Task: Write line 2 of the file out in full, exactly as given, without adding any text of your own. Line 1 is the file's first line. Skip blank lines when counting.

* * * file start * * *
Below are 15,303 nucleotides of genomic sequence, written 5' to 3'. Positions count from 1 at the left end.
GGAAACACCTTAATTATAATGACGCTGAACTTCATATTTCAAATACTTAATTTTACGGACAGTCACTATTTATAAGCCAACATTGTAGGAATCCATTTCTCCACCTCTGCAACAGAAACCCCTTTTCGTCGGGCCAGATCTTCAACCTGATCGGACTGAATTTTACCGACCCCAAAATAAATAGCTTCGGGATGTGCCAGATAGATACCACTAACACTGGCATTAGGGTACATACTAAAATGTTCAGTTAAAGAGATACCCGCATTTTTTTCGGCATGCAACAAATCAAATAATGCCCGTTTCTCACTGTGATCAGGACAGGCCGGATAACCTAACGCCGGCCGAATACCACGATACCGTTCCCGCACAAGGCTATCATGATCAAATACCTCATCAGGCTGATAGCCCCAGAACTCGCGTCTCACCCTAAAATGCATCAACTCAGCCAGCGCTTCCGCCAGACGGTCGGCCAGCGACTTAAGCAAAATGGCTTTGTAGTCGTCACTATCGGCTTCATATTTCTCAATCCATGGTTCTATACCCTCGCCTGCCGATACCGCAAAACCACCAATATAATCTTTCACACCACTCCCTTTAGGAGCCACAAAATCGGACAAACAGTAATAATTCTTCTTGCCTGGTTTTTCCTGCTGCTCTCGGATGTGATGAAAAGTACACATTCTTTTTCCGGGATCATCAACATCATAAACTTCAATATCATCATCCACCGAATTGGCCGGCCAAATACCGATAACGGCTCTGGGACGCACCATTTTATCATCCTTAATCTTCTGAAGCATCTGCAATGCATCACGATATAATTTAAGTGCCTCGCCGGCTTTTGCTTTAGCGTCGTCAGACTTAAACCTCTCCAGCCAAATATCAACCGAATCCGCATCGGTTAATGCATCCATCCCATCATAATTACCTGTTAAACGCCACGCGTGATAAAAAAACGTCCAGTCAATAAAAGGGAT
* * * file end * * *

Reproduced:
GGAAACACCTTAATTATAATGACGCTGAACTTCATATTTCAAATACTTAATTTTACGGACAGTCACTATTTATAAGCCAACATTGTAGGAATCCATTTCTCCACCTCTGCAACAGAAACCCCTTTTCGTCGGGCCAGATCTTCAACCTGATCGGACTGAATTTTACCGACCCCAAAATAAATAGCTTCGGGATGTGCCAGATAGATACCACTAACACTGGCATTAGGGTACATACTAAAATGTTCAGTTAAAGAGATACCCGCATTTTTTTCGGCATGCAACAAATCAAATAATGCCCGTTTCTCACTGTGATCAGGACAGGCCGGATAACCTAACGCCGGCCGAATACCACGATACCGTTCCCGCACAAGGCTATCATGATCAAATACCTCATCAGGCTGATAGCCCCAGAACTCGCGTCTCACCCTAAAATGCATCAACTCAGCCAGCGCTTCCGCCAGACGGTCGGCCAGCGACTTAAGCAAAATGGCTTTGTAGTCGTCACTATCGGCTTCATATTTCTCAATCCATGGTTCTATACCCTCGCCTGCCGATACCGCAAAACCACCAATATAATCTTTCACACCACTCCCTTTAGGAGCCACAAAATCGGACAAACAGTAATAATTCTTCTTGCCTGGTTTTTCCTGCTGCTCTCGGATGTGATGAAAAGTACACATTCTTTTTCCGGGATCATCAACATCATAAACTTCAATATCATCATCCACCGAATTGGCCGGCCAAATACCGATAACGGCTCTGGGACGCACCATTTTATCATCCTTAATCTTCTGAAGCATCTGCAATGCATCACGATATAATTTAAGTGCCTCGCCGGCTTTTGCTTTAGCGTCGTCAGACTTAAACCTCTCCAGCCAAATATCAACCGAATCCGCATCGGTTAATGCATCCATCCCATCATAATTACCTGTTAAACGCCACGCGTGATAAAAAAACGTCCAGTCAATAAAAGGGAT